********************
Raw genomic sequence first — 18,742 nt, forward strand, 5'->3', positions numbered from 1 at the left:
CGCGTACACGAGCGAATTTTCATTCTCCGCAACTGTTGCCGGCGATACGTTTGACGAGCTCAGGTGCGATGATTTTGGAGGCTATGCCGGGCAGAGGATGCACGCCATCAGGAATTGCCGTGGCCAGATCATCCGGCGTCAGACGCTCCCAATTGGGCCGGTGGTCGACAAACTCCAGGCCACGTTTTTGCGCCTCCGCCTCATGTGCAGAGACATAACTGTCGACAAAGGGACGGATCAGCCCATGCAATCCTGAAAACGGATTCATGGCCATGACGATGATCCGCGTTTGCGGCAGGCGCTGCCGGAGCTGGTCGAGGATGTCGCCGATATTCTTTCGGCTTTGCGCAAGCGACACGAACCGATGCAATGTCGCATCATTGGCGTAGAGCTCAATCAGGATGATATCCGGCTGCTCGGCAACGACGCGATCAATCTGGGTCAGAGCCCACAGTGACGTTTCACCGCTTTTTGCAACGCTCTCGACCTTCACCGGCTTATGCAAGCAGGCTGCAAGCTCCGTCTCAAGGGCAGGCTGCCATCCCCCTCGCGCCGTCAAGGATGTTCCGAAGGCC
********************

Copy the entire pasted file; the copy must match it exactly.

Raw genomic sequence first — 18,742 nt, forward strand, 5'->3', positions numbered from 1 at the left:
CGCGTACACGAGCGAATTTTCATTCTCCGCAACTGTTGCCGGCGATACGTTTGACGAGCTCAGGTGCGATGATTTTGGAGGCTATGCCGGGCAGAGGATGCACGCCATCAGGAATTGCCGTGGCCAGATCATCCGGCGTCAGACGCTCCCAATTGGGCCGGTGGTCGACAAACTCCAGGCCACGTTTTTGCGCCTCCGCCTCATGTGCAGAGACATAACTGTCGACAAAGGGACGGATCAGCCCATGCAATCCTGAAAACGGATTCATGGCCATGACGATGATCCGCGTTTGCGGCAGGCGCTGCCGGAGCTGGTCGAGGATGTCGCCGATATTCTTTCGGCTTTGCGCAAGCGACACGAACCGATGCAATGTCGCATCATTGGCGTAGAGCTCAATCAGGATGATATCCGGCTGCTCGGCAACGACGCGATCAATCTGGGTCAGAGCCCACAGTGACGTTTCACCGCTTTTTGCAACGCTCTCGACCTTCACCGGCTTATGCAAGCAGGCTGCAAGCTCCGTCTCAAGGGCAGGCTGCCATCCCCCTCGCGCCGTCAAGGATGTTCCGAAGGCC